Review: Moerlein Lager House
The view, the view, the view.
It’s about time someone in Cincinnati took advantage of the fact that we live on a river. Covington has riverside dining. Newport takes advantage of views. Why not Cincinnati? The food could be from a vending machine and the beer a macrobrew, and I’d still go to the the Lager House just for the views.
Good thing I don’t have to eat Fritos and drink PBR. The options are much, much better.
I think Moerlein’s Lager House, a joint operation between Christian Moerlein and Stone Creek, is quite possibly the most hyped restaurant opening I’ve seen in the nearly five years I’ve been writing wine me, dine me. Part of it is the location– it’s the first locally-owned restaurant to open on the Banks, which themselves have been in the works for ten years. Part of it, too, is that this is the first restaurant to acknowledge Cincinnati’s brewing heritage.
If you stand outside the Lager House and squint just right, you can see up Main Street and into the Over-the-Rhine Brewery District. The rooms are named for various Beer Barons, and there’s a hall of fame, too. The walls near the bathrooms are lined with old beer ads: wine and cocktail drinkers, this is not your place (though they have a pretty good wine list, and I’ve had a Manhattan there; it wasn’t bad).
Some of the beer is made on site, some of it is made remotely (something Moerlein CEO Greg Hardman has always been open about), at least until the Moerlein Brewery opens in the old Husman building in Over-the-Rhine. They feature monthly specials (Kolsch in summer, stouts in winter) and you can get nearly any kind of Moerlein beer, as well as many non-Moerlein options (I adore the Duchesse de Bourgogne, a Belgian-style sour, but at $12, I generally just go for a Se7ven hefeweissen, which you can only get at the Lagerhouse). Beer flights, beer dinners– a beer lover’s paradise.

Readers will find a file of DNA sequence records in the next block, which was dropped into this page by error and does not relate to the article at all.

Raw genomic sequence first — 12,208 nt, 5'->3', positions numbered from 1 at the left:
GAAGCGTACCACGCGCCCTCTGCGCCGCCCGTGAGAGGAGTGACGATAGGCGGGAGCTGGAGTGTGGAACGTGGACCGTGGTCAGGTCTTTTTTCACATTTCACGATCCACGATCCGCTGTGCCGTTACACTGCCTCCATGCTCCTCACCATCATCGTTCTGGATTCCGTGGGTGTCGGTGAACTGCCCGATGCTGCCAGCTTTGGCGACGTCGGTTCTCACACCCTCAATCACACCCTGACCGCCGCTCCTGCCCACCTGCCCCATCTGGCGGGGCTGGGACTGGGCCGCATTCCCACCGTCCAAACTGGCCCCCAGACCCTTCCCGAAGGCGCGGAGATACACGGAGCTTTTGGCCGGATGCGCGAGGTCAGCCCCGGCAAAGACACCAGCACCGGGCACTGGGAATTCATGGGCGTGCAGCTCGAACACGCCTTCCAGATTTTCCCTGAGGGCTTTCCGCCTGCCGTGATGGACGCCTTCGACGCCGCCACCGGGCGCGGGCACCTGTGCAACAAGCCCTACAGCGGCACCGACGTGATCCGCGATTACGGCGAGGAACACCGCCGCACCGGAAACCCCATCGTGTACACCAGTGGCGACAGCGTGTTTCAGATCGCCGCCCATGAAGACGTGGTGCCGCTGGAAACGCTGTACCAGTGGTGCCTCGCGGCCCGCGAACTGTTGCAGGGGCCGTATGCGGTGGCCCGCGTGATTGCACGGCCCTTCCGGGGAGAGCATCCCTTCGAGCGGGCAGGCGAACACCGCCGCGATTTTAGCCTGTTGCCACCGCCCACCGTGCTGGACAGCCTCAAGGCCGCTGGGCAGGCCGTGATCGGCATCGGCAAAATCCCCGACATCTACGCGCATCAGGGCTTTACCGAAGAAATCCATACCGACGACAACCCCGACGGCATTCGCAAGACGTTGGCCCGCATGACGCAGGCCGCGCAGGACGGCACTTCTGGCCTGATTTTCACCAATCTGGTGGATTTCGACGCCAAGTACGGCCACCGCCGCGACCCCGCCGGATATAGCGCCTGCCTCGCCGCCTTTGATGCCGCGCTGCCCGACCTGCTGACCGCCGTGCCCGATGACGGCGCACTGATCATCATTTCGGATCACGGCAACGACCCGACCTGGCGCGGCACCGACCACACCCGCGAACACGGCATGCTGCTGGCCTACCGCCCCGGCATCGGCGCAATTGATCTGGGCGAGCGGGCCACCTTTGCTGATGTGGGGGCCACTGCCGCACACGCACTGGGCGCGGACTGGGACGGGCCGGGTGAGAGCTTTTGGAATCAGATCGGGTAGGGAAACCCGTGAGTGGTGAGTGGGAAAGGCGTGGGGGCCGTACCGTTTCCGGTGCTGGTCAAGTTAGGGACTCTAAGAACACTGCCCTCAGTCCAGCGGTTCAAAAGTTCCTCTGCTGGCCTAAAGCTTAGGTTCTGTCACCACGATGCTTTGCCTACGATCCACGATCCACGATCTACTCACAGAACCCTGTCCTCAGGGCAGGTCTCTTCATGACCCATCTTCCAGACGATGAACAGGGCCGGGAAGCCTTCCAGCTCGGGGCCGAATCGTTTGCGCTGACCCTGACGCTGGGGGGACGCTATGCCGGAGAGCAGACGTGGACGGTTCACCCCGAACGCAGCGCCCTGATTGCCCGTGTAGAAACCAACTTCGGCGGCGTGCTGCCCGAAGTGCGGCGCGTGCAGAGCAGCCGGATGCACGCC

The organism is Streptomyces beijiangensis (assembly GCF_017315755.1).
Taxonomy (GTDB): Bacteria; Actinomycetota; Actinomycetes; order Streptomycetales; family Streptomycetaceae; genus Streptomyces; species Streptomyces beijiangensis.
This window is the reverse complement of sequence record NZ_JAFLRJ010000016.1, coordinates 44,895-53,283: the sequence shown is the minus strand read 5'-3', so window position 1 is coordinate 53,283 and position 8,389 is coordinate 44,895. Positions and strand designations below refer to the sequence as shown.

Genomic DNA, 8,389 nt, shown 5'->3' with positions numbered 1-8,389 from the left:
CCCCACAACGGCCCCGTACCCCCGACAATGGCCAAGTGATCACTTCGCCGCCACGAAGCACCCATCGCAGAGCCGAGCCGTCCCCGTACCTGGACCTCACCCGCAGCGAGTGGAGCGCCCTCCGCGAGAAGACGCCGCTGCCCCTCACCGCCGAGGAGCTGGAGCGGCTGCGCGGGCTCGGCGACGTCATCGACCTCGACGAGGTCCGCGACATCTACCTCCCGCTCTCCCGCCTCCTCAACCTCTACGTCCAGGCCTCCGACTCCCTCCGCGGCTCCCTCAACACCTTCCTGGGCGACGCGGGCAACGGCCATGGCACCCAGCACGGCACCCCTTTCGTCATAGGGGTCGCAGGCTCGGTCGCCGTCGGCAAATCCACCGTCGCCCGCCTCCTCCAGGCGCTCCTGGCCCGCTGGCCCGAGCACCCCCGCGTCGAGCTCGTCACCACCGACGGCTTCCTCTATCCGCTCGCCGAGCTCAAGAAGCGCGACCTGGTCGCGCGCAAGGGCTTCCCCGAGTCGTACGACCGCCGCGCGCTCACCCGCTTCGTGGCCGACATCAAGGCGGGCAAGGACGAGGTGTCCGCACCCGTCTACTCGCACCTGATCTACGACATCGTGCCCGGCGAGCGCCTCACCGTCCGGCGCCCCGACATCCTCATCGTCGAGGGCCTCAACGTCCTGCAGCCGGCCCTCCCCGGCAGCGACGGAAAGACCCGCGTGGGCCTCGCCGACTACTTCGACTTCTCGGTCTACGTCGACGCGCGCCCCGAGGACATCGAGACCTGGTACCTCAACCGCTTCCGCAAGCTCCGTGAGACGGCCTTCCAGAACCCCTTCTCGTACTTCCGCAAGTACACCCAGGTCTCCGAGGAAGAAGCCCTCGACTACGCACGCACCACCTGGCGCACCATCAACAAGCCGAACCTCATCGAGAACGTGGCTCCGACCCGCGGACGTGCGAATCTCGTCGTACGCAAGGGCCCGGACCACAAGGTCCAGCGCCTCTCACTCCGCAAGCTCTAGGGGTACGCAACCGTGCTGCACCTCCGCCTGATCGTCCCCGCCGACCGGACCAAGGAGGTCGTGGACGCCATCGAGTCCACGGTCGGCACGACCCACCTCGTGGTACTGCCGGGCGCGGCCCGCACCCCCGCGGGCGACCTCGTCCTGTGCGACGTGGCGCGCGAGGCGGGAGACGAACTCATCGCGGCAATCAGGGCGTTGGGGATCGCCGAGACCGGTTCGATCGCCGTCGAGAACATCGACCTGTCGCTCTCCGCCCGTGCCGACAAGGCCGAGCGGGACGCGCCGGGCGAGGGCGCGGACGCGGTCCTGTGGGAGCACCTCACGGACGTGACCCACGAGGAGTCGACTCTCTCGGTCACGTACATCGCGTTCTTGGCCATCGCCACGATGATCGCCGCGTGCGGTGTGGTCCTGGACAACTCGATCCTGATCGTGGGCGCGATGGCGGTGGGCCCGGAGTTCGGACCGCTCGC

With that much beer, there has to be food, and the menu is quite extensive. It is not, however, terribly vegetarian friendly (a few dishes can be made without meat on request, a few of the appetizers are vegetarian to start with, but there is room for improvement) nor particularly health-conscious, but it is fairly spot-on as far as Cincinnati traditions. The menu is pork-heavy, with my favorite being the hops-smoked pork belly, served with spaetzle (a traditional German pasta) and some tremendous Brussels sprouts. A friend came into town from New Orleans (quite a food town) and he just raved about this dish, so I later ordered it: it is rich, but there is something about the caramelized pork that makes me forget how bad it is for me. The spicy garlic shrimp were also a hit with the New Orleanian, who was understandably hesitant to order shrimp in a landlocked area. He was lucky he was my guest, or else I’d have fought him for the last bits of sauce, sopped up with toasted bread.
For something slightly lighter, the beer can chicken (made with Moerlein’s OTR– many of the dishes involve beer) can be ordered as a sandwich or as an entree, and it’s as tender and flavorful as chicken can be. Salads are an option, but they’re still a bit on the heavy side– the Southwestern salad made a good lunch one day (lunch for two, really– the portions are huge).
Lager House seems to be gaining a following for their burgers, which are delicious and messy. For $11-13, I wish they came with fries instead of chips, but that’s a small complaint. The BBQ burger, ordered by The Better Half for lunch one day, was juicy and messy (and huge). I’m afraid to try the pastrami, bacon and cheese-topped Moer Burger.
The one area for improvement is the service. I’ve had attentive, great service with servers knowledgeable about the menu, and I’ve had servers that did not provide the same kind of service, even well after the opening kinks were worked through. It’s also hard to get in, despite their large capacity: get a reservation or grab a communal table in the bier garden. I had some of the best service I’ve had in a restaurant there on a recent Thursday night with a few girlfriends. I’d probably avoid it during Reds games or events– Opening Day was fun, but absolutely crazy.